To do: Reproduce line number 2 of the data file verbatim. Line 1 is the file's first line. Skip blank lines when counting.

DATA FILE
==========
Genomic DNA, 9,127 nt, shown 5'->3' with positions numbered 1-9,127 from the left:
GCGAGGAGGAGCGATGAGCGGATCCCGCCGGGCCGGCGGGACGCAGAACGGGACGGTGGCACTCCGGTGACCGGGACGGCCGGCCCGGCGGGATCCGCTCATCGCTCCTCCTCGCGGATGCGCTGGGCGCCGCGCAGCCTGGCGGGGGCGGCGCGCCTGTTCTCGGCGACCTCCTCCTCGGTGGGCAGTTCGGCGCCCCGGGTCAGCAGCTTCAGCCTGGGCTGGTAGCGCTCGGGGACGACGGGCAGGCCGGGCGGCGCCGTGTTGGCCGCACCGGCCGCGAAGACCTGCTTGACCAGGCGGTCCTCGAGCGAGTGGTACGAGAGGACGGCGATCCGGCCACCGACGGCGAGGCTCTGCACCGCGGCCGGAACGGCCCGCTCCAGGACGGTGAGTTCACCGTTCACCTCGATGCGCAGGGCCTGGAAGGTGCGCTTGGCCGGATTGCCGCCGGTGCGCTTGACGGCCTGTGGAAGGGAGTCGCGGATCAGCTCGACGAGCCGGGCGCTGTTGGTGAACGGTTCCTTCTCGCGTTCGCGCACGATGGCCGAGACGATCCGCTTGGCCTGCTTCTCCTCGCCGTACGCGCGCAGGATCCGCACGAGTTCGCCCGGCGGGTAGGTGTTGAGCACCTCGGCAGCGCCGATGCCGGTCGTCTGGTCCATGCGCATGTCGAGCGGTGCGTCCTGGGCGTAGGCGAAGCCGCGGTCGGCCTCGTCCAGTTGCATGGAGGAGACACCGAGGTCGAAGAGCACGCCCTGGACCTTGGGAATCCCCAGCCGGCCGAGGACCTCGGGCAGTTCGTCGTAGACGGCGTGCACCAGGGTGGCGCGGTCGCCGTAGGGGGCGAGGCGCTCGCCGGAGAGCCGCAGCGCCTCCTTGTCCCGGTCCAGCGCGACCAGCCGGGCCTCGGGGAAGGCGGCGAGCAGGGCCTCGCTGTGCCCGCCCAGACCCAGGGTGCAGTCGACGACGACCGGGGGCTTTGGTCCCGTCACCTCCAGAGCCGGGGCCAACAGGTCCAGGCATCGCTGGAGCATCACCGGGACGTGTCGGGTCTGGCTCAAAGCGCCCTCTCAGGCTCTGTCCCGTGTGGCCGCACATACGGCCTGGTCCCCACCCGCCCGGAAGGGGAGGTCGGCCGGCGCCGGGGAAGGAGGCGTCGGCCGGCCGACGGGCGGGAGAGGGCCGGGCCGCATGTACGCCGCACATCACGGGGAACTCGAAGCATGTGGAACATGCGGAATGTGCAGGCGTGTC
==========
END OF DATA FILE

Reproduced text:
GCGAGGAGGAGCGATGAGCGGATCCCGCCGGGCCGGCGGGACGCAGAACGGGACGGTGGCACTCCGGTGACCGGGACGGCCGGCCCGGCGGGATCCGCTCATCGCTCCTCCTCGCGGATGCGCTGGGCGCCGCGCAGCCTGGCGGGGGCGGCGCGCCTGTTCTCGGCGACCTCCTCCTCGGTGGGCAGTTCGGCGCCCCGGGTCAGCAGCTTCAGCCTGGGCTGGTAGCGCTCGGGGACGACGGGCAGGCCGGGCGGCGCCGTGTTGGCCGCACCGGCCGCGAAGACCTGCTTGACCAGGCGGTCCTCGAGCGAGTGGTACGAGAGGACGGCGATCCGGCCACCGACGGCGAGGCTCTGCACCGCGGCCGGAACGGCCCGCTCCAGGACGGTGAGTTCACCGTTCACCTCGATGCGCAGGGCCTGGAAGGTGCGCTTGGCCGGATTGCCGCCGGTGCGCTTGACGGCCTGTGGAAGGGAGTCGCGGATCAGCTCGACGAGCCGGGCGCTGTTGGTGAACGGTTCCTTCTCGCGTTCGCGCACGATGGCCGAGACGATCCGCTTGGCCTGCTTCTCCTCGCCGTACGCGCGCAGGATCCGCACGAGTTCGCCCGGCGGGTAGGTGTTGAGCACCTCGGCAGCGCCGATGCCGGTCGTCTGGTCCATGCGCATGTCGAGCGGTGCGTCCTGGGCGTAGGCGAAGCCGCGGTCGGCCTCGTCCAGTTGCATGGAGGAGACACCGAGGTCGAAGAGCACGCCCTGGACCTTGGGAATCCCCAGCCGGCCGAGGACCTCGGGCAGTTCGTCGTAGACGGCGTGCACCAGGGTGGCGCGGTCGCCGTAGGGGGCGAGGCGCTCGCCGGAGAGCCGCAGCGCCTCCTTGTCCCGGTCCAGCGCGACCAGCCGGGCCTCGGGGAAGGCGGCGAGCAGGGCCTCGCTGTGCCCGCCCAGACCCAGGGTGCAGTCGACGACGACCGGGGGCTTTGGTCCCGTCACCTCCAGAGCCGGGGCCAACAGGTCCAGGCATCGCTGGAGCATCACCGGGACGTGTCGGGTCTGGCTCAAAGCGCCCTCTCAGGCTCTGTCCCGTGTGGCCGCACATACGGCCTGGTCCCCACCCGCCCGGAAGGGGAGGTCGGCCGGCGCCGGGGAAGGAGGCGTCGGCCGGCCGACGGGCGGGAGAGGGCCGGGCCGCATGTACGCCGCACATCACGGGGAACTCGAAGCATGTGGAACATGCGGAATGTGCAGGCGTGTC